Afghanistan: Did the Deep State Strike Out, or is it Striking Back?

Kabul international Airport. Photo by Tabin112. Creative Commons Attribution-Share Alike 3.0 Unported license.
Kabul international Airport. Photo by Tabin112. Creative Commons Attribution-Share Alike 3.0 Unported license.

President Joe Biden and former President Donald Trump are due the thanks of a grateful nation.

The obvious reason: Trump negotiated an agreement to end 20 years of war in Afghanistan, and got things rolling on fulfilling that agreement’s terms. Biden finished the job, albeit belatedly.

Slightly less obvious, but at least as important: Trump and Biden finally stood up to the “Deep State” we’ve heard so much about in recent years.

That Deep State consists of a permanent, long-term bureaucracy, both military¬† (careerist officers who need long wars to put stars on their collars before they retire into other branches of government or cushy positions with “defense” contractors) and civilian (careerist employees in the State Department, CIA, etc., who consider themselves entitled to administer an eternal global empire, actual US interests be damned).

During his single term, Trump sometimes feinted in the right direction before crumbling and doing as his Deep State masters ordered (his supporters always blamed them, not him). But near the end of his time in office, he finally made a stand. And Biden followed through on that stand.

The “Saigon 1975” re-enactment in Kabul is the result of Deep State failure and/or Deep State tantrum, not of presidential dedication to the task of ending the war.

After nearly 60 years of unquestioning obedience from presidents (the last to defy them on this scale died in Dallas in 1963, probably not coincidentally), the ghouls at the Pentagon and Foggy Bottom assumed they’d be able to bully either Trump or Biden into reversing the decision to withdraw. It’s possible that the Kabul fiasco is merely a consequence of foot-dragging — not using the ample time they were given to prepare for the withdrawal because they didn’t expect it to actually happen.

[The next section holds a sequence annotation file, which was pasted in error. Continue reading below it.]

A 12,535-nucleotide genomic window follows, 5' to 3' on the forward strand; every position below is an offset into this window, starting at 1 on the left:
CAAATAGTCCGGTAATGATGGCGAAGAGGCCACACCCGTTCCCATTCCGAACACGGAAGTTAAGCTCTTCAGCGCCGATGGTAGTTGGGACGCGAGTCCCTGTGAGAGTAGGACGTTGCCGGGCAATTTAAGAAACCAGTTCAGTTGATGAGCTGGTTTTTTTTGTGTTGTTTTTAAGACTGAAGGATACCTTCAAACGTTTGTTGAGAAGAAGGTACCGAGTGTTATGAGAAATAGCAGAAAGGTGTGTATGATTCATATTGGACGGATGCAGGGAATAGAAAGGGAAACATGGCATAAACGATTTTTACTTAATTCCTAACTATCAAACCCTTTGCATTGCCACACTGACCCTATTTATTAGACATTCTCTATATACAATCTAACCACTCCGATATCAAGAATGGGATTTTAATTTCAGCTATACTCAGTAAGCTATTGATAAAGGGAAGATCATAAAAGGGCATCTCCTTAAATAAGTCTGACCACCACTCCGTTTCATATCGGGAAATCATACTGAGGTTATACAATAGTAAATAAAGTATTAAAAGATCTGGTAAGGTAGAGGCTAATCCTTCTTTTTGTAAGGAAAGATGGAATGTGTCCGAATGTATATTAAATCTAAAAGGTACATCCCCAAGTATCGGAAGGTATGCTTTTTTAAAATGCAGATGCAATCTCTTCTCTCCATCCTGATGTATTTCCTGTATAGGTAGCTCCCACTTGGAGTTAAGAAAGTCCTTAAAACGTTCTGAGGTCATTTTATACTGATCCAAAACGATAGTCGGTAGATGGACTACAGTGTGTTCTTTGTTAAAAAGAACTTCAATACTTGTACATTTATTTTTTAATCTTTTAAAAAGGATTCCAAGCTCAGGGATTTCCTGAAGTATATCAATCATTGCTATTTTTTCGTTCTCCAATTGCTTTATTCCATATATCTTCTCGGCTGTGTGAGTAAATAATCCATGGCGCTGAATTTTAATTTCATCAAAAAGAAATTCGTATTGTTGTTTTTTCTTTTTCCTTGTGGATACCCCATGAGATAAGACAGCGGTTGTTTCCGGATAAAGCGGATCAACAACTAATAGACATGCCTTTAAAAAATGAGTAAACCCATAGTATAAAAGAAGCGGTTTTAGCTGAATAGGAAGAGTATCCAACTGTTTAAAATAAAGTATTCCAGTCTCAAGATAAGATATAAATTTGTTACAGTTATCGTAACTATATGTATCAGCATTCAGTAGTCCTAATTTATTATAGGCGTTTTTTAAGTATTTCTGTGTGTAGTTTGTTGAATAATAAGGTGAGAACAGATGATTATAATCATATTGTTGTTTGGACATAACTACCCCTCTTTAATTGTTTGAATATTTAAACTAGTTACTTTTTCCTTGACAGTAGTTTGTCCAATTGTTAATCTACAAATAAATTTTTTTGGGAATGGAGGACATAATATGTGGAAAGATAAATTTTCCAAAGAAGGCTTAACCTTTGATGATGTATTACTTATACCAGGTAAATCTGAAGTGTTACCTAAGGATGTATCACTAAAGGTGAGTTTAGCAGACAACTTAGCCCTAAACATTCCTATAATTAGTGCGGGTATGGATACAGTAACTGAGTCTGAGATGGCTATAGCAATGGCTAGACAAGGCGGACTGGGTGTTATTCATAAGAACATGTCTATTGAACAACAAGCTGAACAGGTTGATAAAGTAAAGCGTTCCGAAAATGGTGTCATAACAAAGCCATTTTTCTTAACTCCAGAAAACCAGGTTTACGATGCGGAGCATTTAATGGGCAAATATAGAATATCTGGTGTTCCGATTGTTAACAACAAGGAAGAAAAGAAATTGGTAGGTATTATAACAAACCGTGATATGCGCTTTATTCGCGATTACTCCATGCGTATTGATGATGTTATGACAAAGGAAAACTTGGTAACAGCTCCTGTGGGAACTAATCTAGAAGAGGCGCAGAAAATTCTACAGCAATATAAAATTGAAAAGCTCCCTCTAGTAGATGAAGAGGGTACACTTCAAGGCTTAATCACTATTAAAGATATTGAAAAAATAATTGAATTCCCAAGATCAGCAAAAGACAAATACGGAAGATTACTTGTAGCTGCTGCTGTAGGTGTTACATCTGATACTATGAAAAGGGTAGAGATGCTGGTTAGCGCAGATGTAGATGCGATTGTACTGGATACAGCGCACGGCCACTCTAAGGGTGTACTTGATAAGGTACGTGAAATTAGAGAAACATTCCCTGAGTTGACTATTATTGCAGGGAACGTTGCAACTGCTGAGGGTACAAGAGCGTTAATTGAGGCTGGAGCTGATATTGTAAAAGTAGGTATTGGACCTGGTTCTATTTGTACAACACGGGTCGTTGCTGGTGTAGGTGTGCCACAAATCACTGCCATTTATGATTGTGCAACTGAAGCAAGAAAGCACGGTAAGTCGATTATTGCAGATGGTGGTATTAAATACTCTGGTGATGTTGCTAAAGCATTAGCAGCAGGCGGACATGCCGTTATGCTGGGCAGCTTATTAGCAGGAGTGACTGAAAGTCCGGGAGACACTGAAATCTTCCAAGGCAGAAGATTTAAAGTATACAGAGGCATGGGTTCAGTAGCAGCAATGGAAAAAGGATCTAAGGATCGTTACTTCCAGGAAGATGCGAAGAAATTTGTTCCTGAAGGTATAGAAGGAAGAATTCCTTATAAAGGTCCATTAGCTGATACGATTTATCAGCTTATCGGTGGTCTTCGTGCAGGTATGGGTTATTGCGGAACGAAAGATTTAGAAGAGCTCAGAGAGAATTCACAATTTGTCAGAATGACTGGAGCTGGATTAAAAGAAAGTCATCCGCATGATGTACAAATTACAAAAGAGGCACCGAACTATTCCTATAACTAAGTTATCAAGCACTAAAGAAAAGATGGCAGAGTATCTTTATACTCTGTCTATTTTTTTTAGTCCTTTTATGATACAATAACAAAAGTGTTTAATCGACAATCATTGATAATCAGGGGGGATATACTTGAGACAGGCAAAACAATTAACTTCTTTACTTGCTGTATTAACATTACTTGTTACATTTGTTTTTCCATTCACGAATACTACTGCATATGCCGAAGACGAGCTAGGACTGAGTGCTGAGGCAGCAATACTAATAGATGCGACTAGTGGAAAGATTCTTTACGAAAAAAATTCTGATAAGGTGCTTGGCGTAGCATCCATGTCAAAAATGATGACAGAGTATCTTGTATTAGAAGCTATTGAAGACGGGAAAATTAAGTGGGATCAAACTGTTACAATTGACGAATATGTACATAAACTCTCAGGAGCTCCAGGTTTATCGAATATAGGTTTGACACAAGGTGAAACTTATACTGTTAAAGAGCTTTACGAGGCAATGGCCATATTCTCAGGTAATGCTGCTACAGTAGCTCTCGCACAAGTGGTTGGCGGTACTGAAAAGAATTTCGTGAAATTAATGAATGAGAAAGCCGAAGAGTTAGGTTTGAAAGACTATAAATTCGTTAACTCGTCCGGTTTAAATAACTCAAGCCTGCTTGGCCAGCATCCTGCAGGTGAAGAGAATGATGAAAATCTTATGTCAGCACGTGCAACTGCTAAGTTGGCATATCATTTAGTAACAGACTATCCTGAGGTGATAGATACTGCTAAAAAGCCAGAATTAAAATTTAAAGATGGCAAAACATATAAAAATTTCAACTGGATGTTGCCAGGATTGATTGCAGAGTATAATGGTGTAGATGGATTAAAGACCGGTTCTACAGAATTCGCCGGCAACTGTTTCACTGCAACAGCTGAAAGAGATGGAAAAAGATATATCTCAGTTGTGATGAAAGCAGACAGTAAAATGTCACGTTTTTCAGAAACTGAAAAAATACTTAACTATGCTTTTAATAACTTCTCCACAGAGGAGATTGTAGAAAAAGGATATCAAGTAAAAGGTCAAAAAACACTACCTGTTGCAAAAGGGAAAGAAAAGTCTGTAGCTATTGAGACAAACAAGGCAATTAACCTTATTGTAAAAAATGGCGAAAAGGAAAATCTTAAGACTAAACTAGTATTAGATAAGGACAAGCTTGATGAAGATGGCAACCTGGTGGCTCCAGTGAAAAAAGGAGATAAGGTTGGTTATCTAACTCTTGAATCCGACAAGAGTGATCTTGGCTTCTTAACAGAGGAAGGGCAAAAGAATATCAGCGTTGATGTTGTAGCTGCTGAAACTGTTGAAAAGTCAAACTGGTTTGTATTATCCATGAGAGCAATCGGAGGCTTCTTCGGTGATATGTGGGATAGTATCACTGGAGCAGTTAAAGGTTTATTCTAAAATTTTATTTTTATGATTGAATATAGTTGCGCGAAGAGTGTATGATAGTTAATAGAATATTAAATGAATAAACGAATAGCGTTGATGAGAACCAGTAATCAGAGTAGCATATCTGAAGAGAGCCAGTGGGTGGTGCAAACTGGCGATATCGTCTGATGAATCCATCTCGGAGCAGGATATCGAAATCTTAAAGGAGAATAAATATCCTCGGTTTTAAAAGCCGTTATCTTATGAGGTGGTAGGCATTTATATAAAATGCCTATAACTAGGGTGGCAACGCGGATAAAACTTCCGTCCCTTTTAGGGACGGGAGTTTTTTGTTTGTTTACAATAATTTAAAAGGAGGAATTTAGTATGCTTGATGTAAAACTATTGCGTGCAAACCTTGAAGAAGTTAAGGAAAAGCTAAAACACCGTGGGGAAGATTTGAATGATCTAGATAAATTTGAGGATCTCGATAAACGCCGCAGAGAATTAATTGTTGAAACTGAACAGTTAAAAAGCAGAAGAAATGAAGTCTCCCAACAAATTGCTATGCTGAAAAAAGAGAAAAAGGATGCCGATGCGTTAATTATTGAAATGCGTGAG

The other possibility amounts to “never let a crisis go to waste.” If we’re not going to get our way, let’s at least make the withdrawal as ugly, tragic, and politically damaging as possible so that future presidents go back to giving us our way rather than risk similar embarrassments.

It’s one, the other, or both. What it’s not is presidential failure.

Eight months to the day after Pearl Harbor, the US Navy landed 16,000 Marines on Guadalcanal, in the middle of a hostile ocean.

In five months in 1990-91, the US armed forces moved half a million troops to the Middle East for Desert Storm.

The claim that 13,000 troops, plus embassy and Afghan support personnel, couldn’t be evacuated from Afghanistan in 18 months without the operation devolving into a deadly circus doesn’t pass the smell test. It didn’t happen because those ordered to make it happen didn’t want it to happen.

For that failure and/or betrayal, Biden should take some Deep State scalps.

Thomas L. Knapp (Twitter: @thomaslknapp) is director and senior news analyst at the William Lloyd Garrison Center for Libertarian Advocacy Journalism (thegarrisoncenter.org). He lives and works in north central Florida.

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